Link Between Cost and Quality of Healthcare Remains Unclear

Norra MacReady

December 31, 2012

When it comes to improving healthcare in the United States, most discussions revolve around the twin pillars of quality and cost: Will higher expenditures result in better care, or will better clinical outcomes help to contain costs?

In a review of the evidence currently available, there was no clear relationship between the 2, leading the authors of an article published in the January 2013 issue of the Annals of Internal Medicine to conclude that the association between healthcare cost and quality is still poorly understood.

Lead author Peter S. Hussey, PhD, from RAND Health, Arlington, Virginia, and colleagues conducted a systematic review of 61 studies and "found inconsistent evidence on both the direction and the magnitude of the association between health care costs and quality," they write. "To our knowledge, there has been no previous systematic literature review of evidence on the cost–quality association in health care."

One problem Dr. Hussey and colleagues found was that studies varied widely in the way they defined costs and in the levels of analysis they employed. However, the findings remained inconsistent even after Dr. Hussey and colleagues controlled for these differences.

"These results are a stark reminder of how little researchers and caregivers know about the optimal allocation of scarce health care resources to achieve the best health outcomes," Alyna T. Chien, MD, from Harvard Medical School and Boston Children's Hospital in Massachusetts, and Meredith B. Rosenthal, PhD, from the Harvard School of Public Health, write in an accompanying editorial.

The investigators searched the PubMed, EconLit, and EMBASE databases for relevant studies published between January 1, 1990, and June 10, 2012. The search also included studies gleaned from the bibliographies of selected papers, as well as informal searches and consultations with outside experts. Two of the authors independently reviewed and abstracted the data. For each study reviewed, outcomes of interest were the magnitude and direction of the association between cost and quality as well as the statistical significance of that association.

To assess quality measures, the reviewers used 5 categories defined by the National Quality Measures Clearinghouse of the Agency for Healthcare Research and Quality: structure, process, outcome, patient experience, and access. They also added a sixth category that included composites of measures in 2 or more of those categories. Cost measures were divided into 4 categories: accounting costs, charges, expenditures, and a "care intensity index" used in some studies as a measure of resource use relative to the services provided.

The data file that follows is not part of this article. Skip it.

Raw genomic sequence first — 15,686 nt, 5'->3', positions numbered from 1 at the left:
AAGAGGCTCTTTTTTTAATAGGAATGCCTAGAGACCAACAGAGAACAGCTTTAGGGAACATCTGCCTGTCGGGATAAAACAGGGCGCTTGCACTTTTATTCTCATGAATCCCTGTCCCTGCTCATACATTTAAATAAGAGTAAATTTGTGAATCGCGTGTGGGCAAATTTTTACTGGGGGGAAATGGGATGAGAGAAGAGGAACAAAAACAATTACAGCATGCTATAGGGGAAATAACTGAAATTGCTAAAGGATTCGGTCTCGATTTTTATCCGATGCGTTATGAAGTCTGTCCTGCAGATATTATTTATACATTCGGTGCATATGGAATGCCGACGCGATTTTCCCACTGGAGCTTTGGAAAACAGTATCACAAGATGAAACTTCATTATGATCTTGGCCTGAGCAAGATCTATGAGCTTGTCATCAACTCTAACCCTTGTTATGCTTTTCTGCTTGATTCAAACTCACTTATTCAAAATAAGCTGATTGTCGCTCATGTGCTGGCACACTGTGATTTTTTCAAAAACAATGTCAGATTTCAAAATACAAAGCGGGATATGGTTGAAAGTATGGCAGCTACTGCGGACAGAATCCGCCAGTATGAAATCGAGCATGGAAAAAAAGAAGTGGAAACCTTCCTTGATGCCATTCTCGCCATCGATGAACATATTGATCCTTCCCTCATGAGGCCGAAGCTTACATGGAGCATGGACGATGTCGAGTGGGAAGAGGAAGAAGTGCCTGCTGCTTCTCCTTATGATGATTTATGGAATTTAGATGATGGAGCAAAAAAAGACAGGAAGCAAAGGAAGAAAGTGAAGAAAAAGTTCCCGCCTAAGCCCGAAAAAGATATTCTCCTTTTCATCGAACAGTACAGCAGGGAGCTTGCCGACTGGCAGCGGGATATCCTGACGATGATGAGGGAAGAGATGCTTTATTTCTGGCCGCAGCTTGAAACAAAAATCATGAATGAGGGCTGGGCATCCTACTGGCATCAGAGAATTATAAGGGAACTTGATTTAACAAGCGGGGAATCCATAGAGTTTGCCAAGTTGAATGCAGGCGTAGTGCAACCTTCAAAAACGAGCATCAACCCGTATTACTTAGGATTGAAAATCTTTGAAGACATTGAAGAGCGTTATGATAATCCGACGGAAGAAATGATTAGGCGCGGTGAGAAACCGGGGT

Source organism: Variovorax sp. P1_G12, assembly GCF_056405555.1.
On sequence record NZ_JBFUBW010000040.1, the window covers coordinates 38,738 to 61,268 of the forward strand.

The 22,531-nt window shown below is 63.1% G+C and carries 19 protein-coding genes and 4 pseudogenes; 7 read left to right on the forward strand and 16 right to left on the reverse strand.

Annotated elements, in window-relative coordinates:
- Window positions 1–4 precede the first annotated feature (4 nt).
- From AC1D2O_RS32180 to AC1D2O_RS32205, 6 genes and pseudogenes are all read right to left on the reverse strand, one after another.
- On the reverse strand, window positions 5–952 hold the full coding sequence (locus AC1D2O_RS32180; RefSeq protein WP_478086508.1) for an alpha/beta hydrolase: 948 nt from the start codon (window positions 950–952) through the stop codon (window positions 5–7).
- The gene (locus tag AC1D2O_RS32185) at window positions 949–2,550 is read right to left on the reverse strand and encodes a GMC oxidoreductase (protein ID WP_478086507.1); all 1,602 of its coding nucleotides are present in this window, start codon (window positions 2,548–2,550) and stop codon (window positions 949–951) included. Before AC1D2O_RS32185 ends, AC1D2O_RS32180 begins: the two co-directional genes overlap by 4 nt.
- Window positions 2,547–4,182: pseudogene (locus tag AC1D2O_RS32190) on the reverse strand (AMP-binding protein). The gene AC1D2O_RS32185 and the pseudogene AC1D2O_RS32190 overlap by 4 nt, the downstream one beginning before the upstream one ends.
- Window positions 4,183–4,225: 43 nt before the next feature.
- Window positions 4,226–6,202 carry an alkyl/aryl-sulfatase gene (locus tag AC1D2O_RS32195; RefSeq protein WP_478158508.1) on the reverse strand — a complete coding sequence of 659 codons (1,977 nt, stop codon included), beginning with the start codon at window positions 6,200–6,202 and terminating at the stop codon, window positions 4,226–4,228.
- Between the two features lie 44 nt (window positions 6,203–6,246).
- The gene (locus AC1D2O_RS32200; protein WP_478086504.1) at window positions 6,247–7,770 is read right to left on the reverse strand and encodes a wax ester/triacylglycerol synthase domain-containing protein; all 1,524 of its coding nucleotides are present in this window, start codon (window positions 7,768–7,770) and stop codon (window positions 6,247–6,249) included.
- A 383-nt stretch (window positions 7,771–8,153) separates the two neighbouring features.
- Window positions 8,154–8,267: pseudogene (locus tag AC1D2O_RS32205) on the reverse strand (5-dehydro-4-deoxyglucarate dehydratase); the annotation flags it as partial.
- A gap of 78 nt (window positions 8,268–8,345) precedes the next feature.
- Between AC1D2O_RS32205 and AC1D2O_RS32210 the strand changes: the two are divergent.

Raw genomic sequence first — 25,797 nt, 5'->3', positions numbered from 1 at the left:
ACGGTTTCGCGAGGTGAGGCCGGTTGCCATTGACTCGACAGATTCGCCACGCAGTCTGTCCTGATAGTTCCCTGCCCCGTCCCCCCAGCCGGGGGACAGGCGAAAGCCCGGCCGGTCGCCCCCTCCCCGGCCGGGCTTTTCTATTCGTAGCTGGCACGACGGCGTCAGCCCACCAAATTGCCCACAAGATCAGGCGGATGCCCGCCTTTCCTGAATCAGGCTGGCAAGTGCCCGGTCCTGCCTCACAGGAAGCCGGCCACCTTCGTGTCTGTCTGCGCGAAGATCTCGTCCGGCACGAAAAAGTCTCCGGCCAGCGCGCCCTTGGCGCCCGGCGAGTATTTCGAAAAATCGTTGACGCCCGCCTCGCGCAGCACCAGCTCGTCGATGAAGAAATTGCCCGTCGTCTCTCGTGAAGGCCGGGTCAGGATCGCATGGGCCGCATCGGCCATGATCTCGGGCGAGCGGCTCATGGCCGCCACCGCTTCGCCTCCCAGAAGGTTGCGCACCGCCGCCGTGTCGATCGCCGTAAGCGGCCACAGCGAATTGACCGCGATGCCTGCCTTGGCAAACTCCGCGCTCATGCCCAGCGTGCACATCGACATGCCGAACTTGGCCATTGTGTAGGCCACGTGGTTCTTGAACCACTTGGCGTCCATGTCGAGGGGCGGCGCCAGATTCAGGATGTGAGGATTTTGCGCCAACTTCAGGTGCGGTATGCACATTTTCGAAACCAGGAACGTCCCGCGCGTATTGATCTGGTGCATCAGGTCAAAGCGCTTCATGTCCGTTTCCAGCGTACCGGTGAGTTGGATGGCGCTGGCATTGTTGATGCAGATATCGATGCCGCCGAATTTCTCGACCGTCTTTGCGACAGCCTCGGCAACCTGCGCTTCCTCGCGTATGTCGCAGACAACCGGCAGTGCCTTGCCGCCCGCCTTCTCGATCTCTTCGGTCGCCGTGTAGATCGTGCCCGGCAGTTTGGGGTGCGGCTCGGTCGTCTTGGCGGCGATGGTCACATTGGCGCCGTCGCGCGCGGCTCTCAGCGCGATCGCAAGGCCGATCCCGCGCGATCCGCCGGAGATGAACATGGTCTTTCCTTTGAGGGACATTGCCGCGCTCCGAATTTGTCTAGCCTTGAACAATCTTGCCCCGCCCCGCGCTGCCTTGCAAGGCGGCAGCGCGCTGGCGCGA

Of the 61 studies that met the inclusion criteria, higher cost was associated with better quality of care in 21 (34%), indicating a positive or mixed-positive association between the 2. In 18 studies (30%), the association was negative or mixed negative (lower cost was associated with higher quality), and in 22 studies (36%), the association was nonexistent, mixed, imprecise, or indeterminate.

Imprecise or indeterminate findings "do not rule out the possibility of a real and clinically significant cost–quality association," the authors write. "For example, a study of 22 Veterans Affairs geographic networks found that an average increase of $1000 in risk-adjusted funding was associated with nonstatistically significantly lower odds of death among male patients (odds ratio, 0.943 [(confidence interval [CI]), 0.880 to 1.010]). With a larger sample size, the study may have identified a statistically and clinically significant association."

Still, more data are needed for clinicians and policy makers to make effective decisions that affect the clinical and fiscal health of the nation, Dr. Chien and Dr. Rosenthal state in their editorial. They urge physicians to learn more about the cost and price of the services they provide and recommend that funders of research support studies that evaluate the cost or cost-effectiveness of the interventions in question. Payers should reconsider the extent to which they shift financial risk onto provider organizations, and incentives for quality targets should be offered to promote processes of care that are well-supported by evidence or, conversely, to discourage care shown to be inappropriate or of poor value.

"Finally," they write, "all parties should participate in ongoing monitoring of access, care processes (spending and clinical), patient experience, and outcomes to ensure that we not only detect any unforeseen problems but that we can also continue to learn what works to produce value in health care."

The study authors and editorialists have disclosed no relevant financial relationships.

Ann Intern Med. 2013;158:27-34. Abstract